Energy Flexibility Characterization of Norwegian Residential Buildings Heated by Direct Electricity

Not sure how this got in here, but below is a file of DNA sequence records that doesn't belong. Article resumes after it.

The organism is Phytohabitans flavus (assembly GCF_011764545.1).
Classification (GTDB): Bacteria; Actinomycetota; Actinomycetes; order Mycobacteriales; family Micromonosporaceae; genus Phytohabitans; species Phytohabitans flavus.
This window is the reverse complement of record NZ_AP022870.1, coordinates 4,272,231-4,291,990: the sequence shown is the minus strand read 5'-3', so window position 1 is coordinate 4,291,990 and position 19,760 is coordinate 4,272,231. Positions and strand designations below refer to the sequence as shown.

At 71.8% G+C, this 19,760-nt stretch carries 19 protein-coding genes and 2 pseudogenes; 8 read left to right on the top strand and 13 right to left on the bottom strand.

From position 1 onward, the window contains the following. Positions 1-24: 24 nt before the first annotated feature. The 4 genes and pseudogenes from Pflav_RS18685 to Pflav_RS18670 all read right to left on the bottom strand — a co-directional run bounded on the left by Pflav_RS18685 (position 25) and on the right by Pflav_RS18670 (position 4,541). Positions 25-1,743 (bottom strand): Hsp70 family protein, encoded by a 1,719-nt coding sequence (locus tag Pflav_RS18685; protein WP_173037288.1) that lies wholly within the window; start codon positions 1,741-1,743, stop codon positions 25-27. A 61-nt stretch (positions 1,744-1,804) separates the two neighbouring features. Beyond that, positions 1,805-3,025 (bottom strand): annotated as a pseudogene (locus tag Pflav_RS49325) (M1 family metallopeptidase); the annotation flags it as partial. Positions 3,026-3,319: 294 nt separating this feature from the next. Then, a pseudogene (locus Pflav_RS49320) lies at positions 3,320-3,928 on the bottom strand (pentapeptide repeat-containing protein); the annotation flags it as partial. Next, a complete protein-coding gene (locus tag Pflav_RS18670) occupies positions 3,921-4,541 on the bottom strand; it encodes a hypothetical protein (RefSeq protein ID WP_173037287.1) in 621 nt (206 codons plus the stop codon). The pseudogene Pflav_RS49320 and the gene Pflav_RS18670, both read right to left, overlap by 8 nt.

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The objective of this thesis is to evaluate the energy flexibility that Norwegian residential buildings can provide to the electricity grid, by applying rule-based control (RBC) strategies. Aspects that are assumed to influence the energy flexibility, such as the impact of internal heat gains and occupants preferences concerning thermal zoning of bedrooms are to be evaluated. The literature study showed that the energy flexibility is an ongoing area of investigation and there is currently no standard metrics to identify a buildings potential to offer flexibility. However, many studies have investigated the topic by applying RBC strategies, and some general properties to describe the buildings ability to offer flexibility exist. Besides, as the building stock gradually moves towards a more energy efficient standard, the impact of internal heat gains (IHG) is becoming increasingly important. However, realistic IHG profiles are difficult to model and several modelling approaches exist. In addition, the relevant literature demonstrates that there is a high level of dissatisfaction with too high bedroom temperatures in passive houses and that it is difficult to achieve this, due to a desire for higher temperatures in the rest of the building. Two different RBC strategies have been applied to evaluate the flexibility potential using the detailed dynamic simulation tool IDA ICE. Both control strategies adjust the set-point temperature (SPT) on the direct electric space heating system. One control strategy is based on a schedule for pre-defined peak hours (OPCS) and the other is based on the spot price (SPCS). Four different building types with different levels of insulation and construction modes are investigated. Overall, both RBC strategies showed potential for shifting the power and consumption use to off-peak hours for all the evaluated building types. The potential for shifting the power and energy consumption is higher for the highly insulated buildings, but the magnitude is much more significant for the less insulated buildings. Different IHG profiles have been evaluated in the context of energy flexibility. The results show that the timing of IHGs is important, especially for the highly insulated buildings. The results with a stochastic IHG profile distributed in both time and space achieved the largest potential for energy and power shifting, and this indicates that the flexibility potential might be under-estimated when modelling the IHGs according to the current practice. This is also supported by the aggregated result of 20 buildings with different stochastic IHG profiles. The type of radiator control is found to have an impact on the flexibility potential at a building level. However, when investigating several buildings together, the results indicate that the more predictable behaviour with proportional control can be used to describe the behavoiur of several buildings with thermostatic control. The increase of bedroom temperatures due to the implemented RBC strategies and IHGs is most significant for the highly insulated buildings. The influence of the RBC strategies on the bedroom temperatures is found to be largest in the colder months, as the impact of the IHGs becomes more dominant with lower heat loss from the building envelope. By decoupling the bedrooms from the RBC strategies, the temperatures are improved, but the improvement is dependent on the internal constructions of the building. Moreover, the flexibility potential is reduced by decoupling the bedrooms.